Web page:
Santa Cruz de Tenerife is the capital and largest city of Tenerife. It’s also the capital city of the Canary Islands, together with Las Palmas. It is situated at the eastern tip of the island of Tenerife, the largest of the Canary Island chain. The municipal borough covers an area of 150.56 square kilometres and it is divided into two differentiated areas: the Anaga Massif and the southern ramp formed by the lava flows that run down from the Acentejo peak to the coast. The maximum altitude in the borough is 750 metres above sea level. Over half the municipal perimeter is shoreline. Population is 223,347 (2005).
There are two different airports in Tenerife. The Tenerife South Reina Sofia International Airport (IATA: TFS) (ICAO: GCTS) is located about 60km away from Santa Cruz, in the south of Tenerife. It’s open the 24 hours of the day with almost 9 million passengers every year. The other airport Tenerife North Los Rodeos International Airport (IATA: TFN) (ICAO: GCXO) closest to the capital, was limited only to island and nationals flights, but the recent opening of the new airport terminal and the entrance of international flights has allowed to improve the connections of the city with the rest of the country and the foreigner.
* Taxi fares from Tenerife North International Airport to Santa Cruz is 15€.
From Tenerife South International Airport to Santa Cruz is 60€.
* Bus lines 102, 108, and 109 go from Tenerife North Airport to Santa Cruz. Line 341 connects Tenerife South Airport with Santa Cruz. One line connects both airports (Line 340).
The Port of Santa Cruz de Tenerife has become one of the main ports of the country in transit of passengers. You can arrive the city with a Ferry that connects Santa Cruz de Tenerife with Cadiz, in the Mainland, but the trip takes two days. The company that operates this route is Acciona Transmediterranea. You can also take a ship to travel between the islands. The main company is Fred Olsen.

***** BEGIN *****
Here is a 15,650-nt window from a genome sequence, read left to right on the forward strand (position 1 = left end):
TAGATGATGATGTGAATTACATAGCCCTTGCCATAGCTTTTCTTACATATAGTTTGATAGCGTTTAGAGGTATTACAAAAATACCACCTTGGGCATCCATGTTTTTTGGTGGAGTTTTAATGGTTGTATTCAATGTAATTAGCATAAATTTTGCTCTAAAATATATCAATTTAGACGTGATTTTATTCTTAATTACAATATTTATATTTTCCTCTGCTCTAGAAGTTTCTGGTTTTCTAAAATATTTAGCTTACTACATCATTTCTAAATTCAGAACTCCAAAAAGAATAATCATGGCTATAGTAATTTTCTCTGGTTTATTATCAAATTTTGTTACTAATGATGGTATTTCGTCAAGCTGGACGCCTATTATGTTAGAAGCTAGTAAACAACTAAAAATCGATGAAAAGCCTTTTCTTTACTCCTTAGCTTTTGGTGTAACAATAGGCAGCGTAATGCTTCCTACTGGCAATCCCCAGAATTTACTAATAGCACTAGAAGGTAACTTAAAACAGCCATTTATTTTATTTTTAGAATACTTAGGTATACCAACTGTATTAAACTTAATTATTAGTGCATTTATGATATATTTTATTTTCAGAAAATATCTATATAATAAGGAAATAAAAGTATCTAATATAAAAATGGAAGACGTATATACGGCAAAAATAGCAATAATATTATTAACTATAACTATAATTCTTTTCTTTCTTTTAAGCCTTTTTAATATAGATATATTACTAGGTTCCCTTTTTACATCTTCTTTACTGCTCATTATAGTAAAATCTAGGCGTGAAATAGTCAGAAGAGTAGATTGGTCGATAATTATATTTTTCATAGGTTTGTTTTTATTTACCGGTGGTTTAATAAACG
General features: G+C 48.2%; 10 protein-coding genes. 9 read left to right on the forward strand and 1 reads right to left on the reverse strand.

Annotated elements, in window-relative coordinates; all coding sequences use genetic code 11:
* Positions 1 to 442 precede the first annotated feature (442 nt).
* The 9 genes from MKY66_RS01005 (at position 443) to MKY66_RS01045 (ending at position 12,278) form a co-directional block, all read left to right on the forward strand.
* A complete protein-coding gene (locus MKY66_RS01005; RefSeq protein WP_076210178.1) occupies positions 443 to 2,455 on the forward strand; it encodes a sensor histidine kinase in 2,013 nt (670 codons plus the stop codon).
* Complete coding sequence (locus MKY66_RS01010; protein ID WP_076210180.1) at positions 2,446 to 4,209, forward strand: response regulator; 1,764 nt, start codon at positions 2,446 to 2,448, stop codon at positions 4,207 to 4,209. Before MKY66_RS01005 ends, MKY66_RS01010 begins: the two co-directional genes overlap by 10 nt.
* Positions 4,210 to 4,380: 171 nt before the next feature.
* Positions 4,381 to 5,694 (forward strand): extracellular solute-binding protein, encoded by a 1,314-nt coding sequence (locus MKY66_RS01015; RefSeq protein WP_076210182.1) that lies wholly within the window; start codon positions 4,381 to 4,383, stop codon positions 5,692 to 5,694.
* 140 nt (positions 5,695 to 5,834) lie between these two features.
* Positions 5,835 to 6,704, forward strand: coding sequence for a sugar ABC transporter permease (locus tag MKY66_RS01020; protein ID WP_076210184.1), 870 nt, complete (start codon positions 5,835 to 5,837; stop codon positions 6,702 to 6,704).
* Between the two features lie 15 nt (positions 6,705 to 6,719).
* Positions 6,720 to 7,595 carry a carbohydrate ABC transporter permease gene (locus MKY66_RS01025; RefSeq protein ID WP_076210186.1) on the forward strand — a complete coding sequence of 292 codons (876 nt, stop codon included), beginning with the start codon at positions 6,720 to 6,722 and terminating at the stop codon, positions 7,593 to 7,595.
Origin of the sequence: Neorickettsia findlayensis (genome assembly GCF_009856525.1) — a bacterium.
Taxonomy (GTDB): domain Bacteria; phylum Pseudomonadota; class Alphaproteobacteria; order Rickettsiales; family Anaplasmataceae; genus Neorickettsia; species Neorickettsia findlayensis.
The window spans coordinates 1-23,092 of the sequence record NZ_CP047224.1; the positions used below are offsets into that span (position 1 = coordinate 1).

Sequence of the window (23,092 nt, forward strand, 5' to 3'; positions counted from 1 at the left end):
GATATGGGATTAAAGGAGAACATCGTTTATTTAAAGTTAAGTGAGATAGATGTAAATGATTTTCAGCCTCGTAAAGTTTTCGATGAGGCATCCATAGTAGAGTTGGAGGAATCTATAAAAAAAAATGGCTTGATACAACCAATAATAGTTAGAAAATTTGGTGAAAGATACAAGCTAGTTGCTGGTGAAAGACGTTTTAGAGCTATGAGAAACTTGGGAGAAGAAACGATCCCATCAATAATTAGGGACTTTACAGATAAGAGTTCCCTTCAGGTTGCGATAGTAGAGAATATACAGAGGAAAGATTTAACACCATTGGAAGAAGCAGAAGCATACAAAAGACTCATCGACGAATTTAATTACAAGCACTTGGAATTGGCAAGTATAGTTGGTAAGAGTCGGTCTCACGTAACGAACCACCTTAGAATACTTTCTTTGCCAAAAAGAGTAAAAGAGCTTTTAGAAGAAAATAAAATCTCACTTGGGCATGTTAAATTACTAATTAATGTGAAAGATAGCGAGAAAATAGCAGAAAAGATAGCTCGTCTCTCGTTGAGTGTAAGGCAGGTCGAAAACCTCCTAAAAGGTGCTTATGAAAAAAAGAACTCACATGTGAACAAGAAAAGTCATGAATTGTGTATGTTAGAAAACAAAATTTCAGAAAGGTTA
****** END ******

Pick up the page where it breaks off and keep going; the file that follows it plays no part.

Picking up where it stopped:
By bus. Fairly cheap (especially if you have a Bono card from bus station and some tobacconists) and fairly regular. Driving is very fast or very slow with little inbetween. Streets can be very narrow. Parking is a problem in the centre.
The beaches are less crowded than in the south. The largest is Las Terasitas is made of imported yellow sand and a short 20 minute bus ride (number 910).
The quieter Las Gaviotas is the next bay over and features black sand and plenty of nudists. The infrequent bus 254 there gives impressive views of Las Terasitas.
Macizo de Anaga is a mountain range in the northeaster part of the island of Tenerife in the Canary Islands. The highest point is 1,024 m (Cruz de Taborno). It extends to the Punta de Anaga in the northeast up to Cruz del Carmen in the southwest. Anaga features the mountain points of Bichuelo, Anambro, Chinobre, Pico Limante, Cruz de Taborno and Cruz del Carmen. The mountains were formed from a volcanic eruption about 7 to 9 million years ago making it the oldest parts of the island.
In transportation there are no roads encircling the northeastern part of the island but runs through San Andrés and northwest because these cliffs are treacherous for transportation.
The relative altitude and the peculiar situation being at the passage of the tradewinds converting into a specially humid zone, which favored its existende of special diversity for the natural habitats, which features the laurisilva trees. Faunas also features on the island including Ceropegia dichotoma, Ceropegia fusca, Echium virescens and more.
The natural park was first founded in 1987, it later classified to this day as Parque Rural de Anaga in 1994 by the Law of the Natural Spaces of the Canary Islands. (Espacios Naturales de Canarias).